Monument to El Jibaro

Jibaro Monument

The hardworking pioneers (farmers, wood craftsman, hunters) are hardly ever honored for their contribution to a nation. These poor country-folk (Jíbaro in Puerto Rican Spanish) lived simple lives, working the land, and caring for their families with what little they had. They were the backbone of every society.

But in Cayey, on a prominent place along the main highway, there is a beautiful statue honoring the Puerto Rican Jíbaro. This monument, called Monumento al Jíbaro Puertorriqueño, was sculpted by Tomás Batista.

While today most Puerto Ricans work in officies and enjoy the finer things in life, the Jíbaro made a lasting impression in the Puerto Rican culture. You can see the Jíbaro influence of simple farm-living all around modern-day Puerto Rico.

Jibaro Monument

Traditional celebrations, such as each town’s Patron Saint festivals (Fiestas Patronales), the adapted musical instruments (cow bell, guiro), and much of the "local" food (simple seasonings, many root vegetables … even pasteles) of the culture have Jíbaro roots. Even the tools — many people still use a machete for everyday yard maintenance. We have even seen oxen teams working the slippery, rocky slopes of El Yunque farms.

The spirit of the Jíbaro of the past is still alive today in what their values and traditions mean to today’s Puerto Ricans. This statue is a monument to that strong Puerto Rican spirit.

Jibaro Monument

While I would not make a special trip to see the monument, if you are traveling from the north coast to the south coast through the center of the island on Route 52, it is just along the way.

The drive down Route 52 is an easy one, and it is very beautiful to see the changes in vegetation as you climb up and over the central mountain range (the Cordillera Central) — the north side is lush and green, while the south side is dry and scrubby with cactus.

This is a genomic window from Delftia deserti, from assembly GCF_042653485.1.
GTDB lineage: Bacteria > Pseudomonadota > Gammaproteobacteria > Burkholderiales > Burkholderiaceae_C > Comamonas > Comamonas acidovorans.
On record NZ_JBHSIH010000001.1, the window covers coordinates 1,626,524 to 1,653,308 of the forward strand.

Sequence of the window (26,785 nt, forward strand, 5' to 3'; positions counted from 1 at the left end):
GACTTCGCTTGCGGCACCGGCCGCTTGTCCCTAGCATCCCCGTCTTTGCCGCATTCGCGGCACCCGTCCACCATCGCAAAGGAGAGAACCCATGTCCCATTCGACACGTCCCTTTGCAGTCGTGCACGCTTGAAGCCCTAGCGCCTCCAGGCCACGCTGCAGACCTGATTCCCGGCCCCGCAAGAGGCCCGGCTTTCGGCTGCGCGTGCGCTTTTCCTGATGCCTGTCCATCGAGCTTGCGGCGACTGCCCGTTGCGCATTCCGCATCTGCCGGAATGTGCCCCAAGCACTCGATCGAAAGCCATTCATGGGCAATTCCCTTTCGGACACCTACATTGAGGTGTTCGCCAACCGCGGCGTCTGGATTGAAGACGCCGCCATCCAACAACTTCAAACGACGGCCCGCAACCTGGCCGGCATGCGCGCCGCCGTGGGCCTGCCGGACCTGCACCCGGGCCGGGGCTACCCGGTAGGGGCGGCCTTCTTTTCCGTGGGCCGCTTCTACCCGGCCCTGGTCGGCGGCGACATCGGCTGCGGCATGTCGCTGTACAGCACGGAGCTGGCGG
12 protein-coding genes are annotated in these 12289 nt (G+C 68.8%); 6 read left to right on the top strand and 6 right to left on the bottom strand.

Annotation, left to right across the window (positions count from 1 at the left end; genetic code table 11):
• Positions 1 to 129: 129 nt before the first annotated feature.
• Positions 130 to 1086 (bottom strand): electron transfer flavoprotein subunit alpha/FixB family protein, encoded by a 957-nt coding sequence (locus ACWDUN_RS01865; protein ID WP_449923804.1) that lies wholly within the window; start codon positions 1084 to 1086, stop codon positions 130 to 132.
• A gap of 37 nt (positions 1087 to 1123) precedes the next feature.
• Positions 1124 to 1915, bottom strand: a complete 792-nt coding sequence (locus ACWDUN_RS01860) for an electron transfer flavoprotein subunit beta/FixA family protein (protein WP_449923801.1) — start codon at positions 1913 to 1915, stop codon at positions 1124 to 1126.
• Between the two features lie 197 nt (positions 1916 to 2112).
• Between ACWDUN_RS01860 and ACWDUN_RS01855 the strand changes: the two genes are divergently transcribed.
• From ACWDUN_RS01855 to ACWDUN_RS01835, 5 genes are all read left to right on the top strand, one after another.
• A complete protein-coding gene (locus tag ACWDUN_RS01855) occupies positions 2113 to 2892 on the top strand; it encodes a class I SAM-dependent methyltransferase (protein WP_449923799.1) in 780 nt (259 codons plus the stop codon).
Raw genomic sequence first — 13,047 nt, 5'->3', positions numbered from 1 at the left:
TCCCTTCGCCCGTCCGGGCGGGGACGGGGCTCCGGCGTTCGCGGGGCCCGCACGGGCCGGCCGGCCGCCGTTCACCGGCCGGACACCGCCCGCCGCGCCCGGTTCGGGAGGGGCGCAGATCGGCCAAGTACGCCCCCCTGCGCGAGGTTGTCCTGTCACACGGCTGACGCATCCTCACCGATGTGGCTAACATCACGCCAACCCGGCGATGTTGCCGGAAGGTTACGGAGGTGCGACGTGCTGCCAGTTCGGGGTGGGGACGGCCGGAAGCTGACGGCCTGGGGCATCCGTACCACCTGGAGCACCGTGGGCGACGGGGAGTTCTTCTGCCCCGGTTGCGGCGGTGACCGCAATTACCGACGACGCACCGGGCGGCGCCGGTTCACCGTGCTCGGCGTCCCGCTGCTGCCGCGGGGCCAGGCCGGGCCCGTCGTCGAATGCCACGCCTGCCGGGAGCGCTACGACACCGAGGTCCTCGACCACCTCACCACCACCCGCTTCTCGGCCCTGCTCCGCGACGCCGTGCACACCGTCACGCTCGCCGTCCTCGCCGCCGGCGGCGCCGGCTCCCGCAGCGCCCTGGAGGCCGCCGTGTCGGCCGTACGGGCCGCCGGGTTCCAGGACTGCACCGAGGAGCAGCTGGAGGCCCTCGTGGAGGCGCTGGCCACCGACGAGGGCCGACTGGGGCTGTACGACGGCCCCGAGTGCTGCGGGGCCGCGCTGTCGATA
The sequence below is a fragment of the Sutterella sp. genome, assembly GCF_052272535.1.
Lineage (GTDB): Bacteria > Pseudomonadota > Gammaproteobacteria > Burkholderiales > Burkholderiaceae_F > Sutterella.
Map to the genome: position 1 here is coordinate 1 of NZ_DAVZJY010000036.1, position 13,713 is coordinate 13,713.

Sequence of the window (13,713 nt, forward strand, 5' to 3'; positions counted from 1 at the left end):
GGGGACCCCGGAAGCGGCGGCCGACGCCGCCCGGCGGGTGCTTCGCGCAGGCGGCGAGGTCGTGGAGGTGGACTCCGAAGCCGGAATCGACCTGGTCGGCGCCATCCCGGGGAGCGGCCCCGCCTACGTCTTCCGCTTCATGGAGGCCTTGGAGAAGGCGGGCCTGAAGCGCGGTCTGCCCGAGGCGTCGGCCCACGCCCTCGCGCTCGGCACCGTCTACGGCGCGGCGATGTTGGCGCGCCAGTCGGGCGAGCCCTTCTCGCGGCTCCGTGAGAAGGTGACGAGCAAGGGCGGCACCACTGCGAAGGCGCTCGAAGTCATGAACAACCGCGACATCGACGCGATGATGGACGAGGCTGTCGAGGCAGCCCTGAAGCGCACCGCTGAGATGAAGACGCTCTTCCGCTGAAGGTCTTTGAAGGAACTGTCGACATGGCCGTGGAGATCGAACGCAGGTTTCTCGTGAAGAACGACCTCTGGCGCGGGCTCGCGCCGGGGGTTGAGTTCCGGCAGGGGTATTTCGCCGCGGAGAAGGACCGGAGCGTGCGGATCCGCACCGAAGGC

The monument is located on Route 52 between KM 47 & 49 on the southbound side. It is situated so that you can easily see it from the road, and there is a parking area (called a rest area, but there are no facilities) so you can safely pull off the highway, park and walk up to the statue.

As an extra bonus, the two mountains that some people say look like breasts (locally called Las Tetas de Cayey) can be seen from this parking lot / statue area! Seriously … we couldn’t make this stuff up if we tried!

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When I was little and we would go visit my hometown from the States I would know we were near to our destination because of the "tetas". Memories!!!! :)

Comment by Aidigita on 06 Aug 2013

Thank you for writing an article about this monument! I too love the drive down rt 52 and the views from the monument... including las tetas de Cayey!!! LOL!

Comment by on 29 Jan 2012

Thank you for this article bringing attention to my people ---- the poor, humble, hard-working Puerto Rican people that are my ancestors. Yeah, there are some Puerto Ricans with affluent heritage, but like most of us, EL JIBARO is where we come from. Hearing stories from my grandparents and older aunts, makes you appreciate the modern conveniences that we have today. Cooking with fire (el fogon), and running down to the creek/river to wash clothes, quickly puts things in perspective. Life was hard, but their hard work and struggles should be honored, like you have done with this article, and how El Monumento al Jíbaro Puertorriqueño does. Great job. The only thing missing from the article is a picture of LAS TETAS DE CAYEY. I have one that I took from the monument a few years back, but I don't have the ability to post.

Comment by Josh on 06 Jan 2012

I love this monument, it's like a "whisper to the past" and when visiting and exploring the island, it's these "whispers" of the past that are assurances that some things on this island will always be. It is VERY fortunate that it is indeed an island, it's because of this, so many of the wonderful things of the past haven't completely faded away. "Assimilation" has never been a problem of island people and I so love and admire how the Puerto Rican people hold onto two they are with strength, and with pride. I love the Puerto Rican's!!!

Comment by Amy T. on 30 Dec 2011

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